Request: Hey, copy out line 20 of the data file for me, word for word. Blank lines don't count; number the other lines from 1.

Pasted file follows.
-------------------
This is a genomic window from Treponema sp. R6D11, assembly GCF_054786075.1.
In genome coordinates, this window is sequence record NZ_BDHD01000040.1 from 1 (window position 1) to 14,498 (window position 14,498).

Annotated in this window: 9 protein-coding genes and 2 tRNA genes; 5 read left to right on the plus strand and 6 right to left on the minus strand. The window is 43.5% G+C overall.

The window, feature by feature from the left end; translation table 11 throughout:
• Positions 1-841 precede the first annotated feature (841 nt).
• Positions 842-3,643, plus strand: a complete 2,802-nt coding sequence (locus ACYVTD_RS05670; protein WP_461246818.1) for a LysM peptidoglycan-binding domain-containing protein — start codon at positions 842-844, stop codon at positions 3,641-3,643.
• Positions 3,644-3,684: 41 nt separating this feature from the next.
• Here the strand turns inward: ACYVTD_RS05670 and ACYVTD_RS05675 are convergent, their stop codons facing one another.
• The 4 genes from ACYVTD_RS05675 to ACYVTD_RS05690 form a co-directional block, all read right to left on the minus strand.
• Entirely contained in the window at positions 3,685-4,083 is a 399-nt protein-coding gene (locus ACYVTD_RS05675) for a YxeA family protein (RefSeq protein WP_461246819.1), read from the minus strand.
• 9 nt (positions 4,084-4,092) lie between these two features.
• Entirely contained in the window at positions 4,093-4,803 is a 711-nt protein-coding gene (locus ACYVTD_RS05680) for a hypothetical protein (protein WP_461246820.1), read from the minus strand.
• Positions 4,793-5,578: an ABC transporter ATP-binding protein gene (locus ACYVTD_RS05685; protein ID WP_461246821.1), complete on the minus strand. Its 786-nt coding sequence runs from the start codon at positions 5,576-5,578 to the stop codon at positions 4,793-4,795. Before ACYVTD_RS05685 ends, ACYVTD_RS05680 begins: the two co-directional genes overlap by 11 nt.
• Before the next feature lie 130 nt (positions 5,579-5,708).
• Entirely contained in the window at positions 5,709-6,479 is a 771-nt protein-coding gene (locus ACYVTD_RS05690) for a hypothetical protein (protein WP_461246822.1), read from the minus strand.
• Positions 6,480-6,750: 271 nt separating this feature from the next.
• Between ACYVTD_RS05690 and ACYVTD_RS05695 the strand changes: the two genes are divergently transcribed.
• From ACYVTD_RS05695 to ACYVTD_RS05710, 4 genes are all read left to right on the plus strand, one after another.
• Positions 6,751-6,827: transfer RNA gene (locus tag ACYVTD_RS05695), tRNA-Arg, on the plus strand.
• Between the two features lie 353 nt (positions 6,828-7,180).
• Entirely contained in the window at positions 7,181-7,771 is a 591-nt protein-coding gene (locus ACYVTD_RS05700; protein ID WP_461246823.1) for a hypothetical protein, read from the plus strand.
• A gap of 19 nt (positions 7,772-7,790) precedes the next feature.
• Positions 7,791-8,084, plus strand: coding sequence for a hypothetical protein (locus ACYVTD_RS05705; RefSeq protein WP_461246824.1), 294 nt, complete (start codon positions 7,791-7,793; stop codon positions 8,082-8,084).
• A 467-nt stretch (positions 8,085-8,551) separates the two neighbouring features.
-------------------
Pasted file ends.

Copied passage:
• Between the two features lie 353 nt (positions 6,828-7,180).